Wednesday, March 31, 2010

Chocolate Poisoning - Will it Kill Your Dog?

Celebrate Carefully
At Christmas, time and Easter, we all delight to enjoy presents, rich eating and sweets. But did you know that chocolate could kill your pet? New pet owners often do not know that chocolate contains chemicals that cause undesirable and even fatal effects in dogs. Different types of chocolate, contains varying amounts of Theobromine which can lead to accidental pet poisoning.
Chocolate Keep It out Of Reach
The best course of action is to restrict your pets access to all types of chocolate, especially the dark kind. Cats normally are not as susceptible to chocolate poisoning as dogs. This is because dogs enjoy sweets just like a human. Chocolate as we all know produces a cozy feeling by releasing endorphins into our brain.
Chocolate Why It Can Kill
Theobromine, which is contained in the roasted coca bean, is a CNS stimulant. This can have various effects on your pets central nervous system. The amount of danger depends on how big or small your canine is, and how much chocolate they have ingested and the type of chocolate. Therefore, gather a good history of what has happened because your pet will likely need to immediately see a vet or go to the pet hospital.
Chocolate Poisoning Dog Signs and Symptoms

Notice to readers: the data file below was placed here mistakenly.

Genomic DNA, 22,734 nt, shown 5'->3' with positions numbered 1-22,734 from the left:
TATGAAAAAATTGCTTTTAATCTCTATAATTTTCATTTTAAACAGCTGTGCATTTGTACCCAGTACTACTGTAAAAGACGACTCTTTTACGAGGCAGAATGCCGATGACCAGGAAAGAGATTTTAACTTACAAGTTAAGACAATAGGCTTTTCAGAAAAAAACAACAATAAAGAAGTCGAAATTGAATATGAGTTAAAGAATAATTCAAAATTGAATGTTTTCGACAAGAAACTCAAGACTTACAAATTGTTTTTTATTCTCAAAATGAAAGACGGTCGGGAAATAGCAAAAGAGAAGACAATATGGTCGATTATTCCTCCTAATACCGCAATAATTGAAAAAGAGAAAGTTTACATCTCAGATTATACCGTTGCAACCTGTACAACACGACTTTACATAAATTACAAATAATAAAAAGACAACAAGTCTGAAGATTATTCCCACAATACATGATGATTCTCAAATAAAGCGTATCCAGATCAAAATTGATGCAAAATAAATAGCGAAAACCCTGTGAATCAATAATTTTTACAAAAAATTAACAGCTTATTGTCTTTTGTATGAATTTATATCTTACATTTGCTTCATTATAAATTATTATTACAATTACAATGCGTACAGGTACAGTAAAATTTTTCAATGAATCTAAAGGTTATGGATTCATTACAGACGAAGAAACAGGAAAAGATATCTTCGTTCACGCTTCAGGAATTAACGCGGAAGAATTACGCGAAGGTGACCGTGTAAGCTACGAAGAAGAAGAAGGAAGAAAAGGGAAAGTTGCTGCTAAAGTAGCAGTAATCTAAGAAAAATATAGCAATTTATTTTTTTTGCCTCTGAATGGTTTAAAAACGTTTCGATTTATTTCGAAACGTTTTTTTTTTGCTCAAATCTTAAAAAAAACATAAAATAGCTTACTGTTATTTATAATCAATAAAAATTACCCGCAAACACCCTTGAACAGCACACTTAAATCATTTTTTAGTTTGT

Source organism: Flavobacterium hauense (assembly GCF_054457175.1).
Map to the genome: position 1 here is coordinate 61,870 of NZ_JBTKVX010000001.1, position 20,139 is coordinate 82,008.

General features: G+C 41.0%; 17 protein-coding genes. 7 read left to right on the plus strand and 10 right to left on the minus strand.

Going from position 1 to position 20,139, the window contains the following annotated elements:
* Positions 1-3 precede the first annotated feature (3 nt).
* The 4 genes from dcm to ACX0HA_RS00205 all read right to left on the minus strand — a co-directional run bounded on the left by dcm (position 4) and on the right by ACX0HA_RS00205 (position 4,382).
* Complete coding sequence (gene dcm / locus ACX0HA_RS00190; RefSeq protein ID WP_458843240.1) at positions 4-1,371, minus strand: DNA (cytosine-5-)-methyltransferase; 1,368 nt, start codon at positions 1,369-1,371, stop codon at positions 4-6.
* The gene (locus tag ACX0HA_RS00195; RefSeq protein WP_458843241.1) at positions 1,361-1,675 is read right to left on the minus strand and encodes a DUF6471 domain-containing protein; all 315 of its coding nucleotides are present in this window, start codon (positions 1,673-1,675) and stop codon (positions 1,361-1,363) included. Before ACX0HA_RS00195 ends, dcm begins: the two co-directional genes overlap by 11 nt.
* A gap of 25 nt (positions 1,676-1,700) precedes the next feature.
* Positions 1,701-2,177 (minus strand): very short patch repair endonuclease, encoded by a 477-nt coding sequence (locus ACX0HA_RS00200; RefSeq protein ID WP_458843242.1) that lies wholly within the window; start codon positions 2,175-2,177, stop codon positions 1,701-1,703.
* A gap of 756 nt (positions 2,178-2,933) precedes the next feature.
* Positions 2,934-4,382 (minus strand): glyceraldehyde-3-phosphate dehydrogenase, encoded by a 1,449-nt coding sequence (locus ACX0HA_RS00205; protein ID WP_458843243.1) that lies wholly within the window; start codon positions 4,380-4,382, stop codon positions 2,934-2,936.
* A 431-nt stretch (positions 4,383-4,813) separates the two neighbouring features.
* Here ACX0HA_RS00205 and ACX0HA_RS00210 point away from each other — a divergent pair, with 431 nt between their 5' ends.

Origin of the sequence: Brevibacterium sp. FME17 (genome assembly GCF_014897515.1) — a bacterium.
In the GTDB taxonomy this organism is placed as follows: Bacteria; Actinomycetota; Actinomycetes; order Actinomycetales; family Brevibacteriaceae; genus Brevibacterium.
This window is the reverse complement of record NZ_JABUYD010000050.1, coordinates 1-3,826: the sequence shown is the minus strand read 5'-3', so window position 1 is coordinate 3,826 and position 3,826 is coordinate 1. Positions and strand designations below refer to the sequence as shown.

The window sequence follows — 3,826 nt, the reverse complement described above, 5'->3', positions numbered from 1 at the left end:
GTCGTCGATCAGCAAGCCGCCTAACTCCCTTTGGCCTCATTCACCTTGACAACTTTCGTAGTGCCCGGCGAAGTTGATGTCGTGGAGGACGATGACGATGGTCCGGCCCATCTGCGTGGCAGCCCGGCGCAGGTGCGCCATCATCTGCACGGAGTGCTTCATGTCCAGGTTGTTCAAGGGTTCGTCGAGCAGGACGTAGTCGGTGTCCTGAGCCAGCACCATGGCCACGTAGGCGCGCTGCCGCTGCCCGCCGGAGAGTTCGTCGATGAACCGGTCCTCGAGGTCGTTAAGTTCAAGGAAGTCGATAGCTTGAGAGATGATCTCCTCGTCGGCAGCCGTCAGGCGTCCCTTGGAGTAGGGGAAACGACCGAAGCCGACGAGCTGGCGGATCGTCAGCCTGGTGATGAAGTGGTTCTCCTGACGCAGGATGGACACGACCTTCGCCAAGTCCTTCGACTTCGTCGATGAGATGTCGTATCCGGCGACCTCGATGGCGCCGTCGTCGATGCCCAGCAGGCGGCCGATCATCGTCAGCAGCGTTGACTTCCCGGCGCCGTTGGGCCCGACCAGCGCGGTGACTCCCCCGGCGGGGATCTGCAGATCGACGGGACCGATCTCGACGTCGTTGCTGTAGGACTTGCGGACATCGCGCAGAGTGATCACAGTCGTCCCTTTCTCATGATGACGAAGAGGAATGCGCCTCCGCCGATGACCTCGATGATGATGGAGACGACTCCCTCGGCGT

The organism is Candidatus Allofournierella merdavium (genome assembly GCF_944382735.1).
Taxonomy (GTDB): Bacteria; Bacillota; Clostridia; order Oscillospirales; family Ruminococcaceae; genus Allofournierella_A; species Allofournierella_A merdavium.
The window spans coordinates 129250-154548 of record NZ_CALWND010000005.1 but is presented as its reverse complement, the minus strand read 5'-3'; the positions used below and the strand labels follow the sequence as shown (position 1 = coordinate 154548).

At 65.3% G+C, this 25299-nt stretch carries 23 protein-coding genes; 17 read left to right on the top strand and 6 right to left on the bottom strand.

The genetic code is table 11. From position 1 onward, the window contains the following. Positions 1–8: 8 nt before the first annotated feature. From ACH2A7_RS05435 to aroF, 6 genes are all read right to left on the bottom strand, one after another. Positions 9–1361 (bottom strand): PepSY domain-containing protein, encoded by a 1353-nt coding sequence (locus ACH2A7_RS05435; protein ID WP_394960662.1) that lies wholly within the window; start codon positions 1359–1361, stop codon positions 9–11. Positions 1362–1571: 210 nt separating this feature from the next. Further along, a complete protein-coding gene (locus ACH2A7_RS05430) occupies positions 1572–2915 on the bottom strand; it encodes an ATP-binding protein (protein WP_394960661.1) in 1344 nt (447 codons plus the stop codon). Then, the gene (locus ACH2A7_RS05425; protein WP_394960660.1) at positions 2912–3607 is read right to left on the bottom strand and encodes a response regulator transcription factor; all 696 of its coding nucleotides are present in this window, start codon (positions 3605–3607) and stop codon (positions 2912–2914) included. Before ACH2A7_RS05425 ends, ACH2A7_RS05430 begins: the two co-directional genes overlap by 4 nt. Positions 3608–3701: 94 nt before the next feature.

Signs and symptoms may display as stomach upset, gastric lining irritation, vomiting or diarrhea, gastro-intestinal bleeding, restlessness and severe aggravation, dilation or enlargement of cardiac blood vessels, seizures, and possibly even death.
Act Fast to Save Your Canines Life
If you are a short distance from the vet or pet hospital, phone ahead and notify them of what happened. Follow their instructions exactly. If you live out of town, keep a good first aid kit handy. It should include Syrup of Ipecac and activated charcoal. Two life-savers easily and inexpensively obtained from your local pharmacy. Both are sold as non-prescription medicines.
Write Down Their Instructions
Get instructions from your vet, pet hospital, or an animal poison control center on how to use ipecac or activated charcoal before an emergency arises. These experts know the amount of each ingredient to administer for your dogs size and weight and they will clearly explain the rational of use. Please, write their instructions down and keep them in your canine first aid kit.
Syrup of Ipecac -- Activated Charcoal
Syrup of ipecac induces vomiting. The idea is to get the poison up and out of your dogs stomach. Activated charcoal is extremely porous and has the ability to bind with Theobromine and reduce the absorption of the poison.
Promptly Take Your Pet to the Vet
In any serious canine first aid emergency, always promptly take your pet to the vet. The effects of poisoning can temporary get worst, before first aid measures kick in and cause them to recede.
For further information please call the National Animal Poison Control Center at 1 (800) 548-2423. It is housed at the University of Illinois and is non-profit.
Hopefully your dog will never suffer from chocolate or theobromine poisoning.
Noble Green is the Dog Content Coordinator at Http:// A site containing an extensive and growing collection of dog training intelligentsia. Our contributors include owners, trainers, vets and other dog loving professionals. Browse our resources which include articles, videos, audios, dog training books and dog book reviews. We have a large section of new and used dog products that are designed to reduce your pet care expenses. Do some pet owner a favor and send them the following link. It may save a pet from death. Http://

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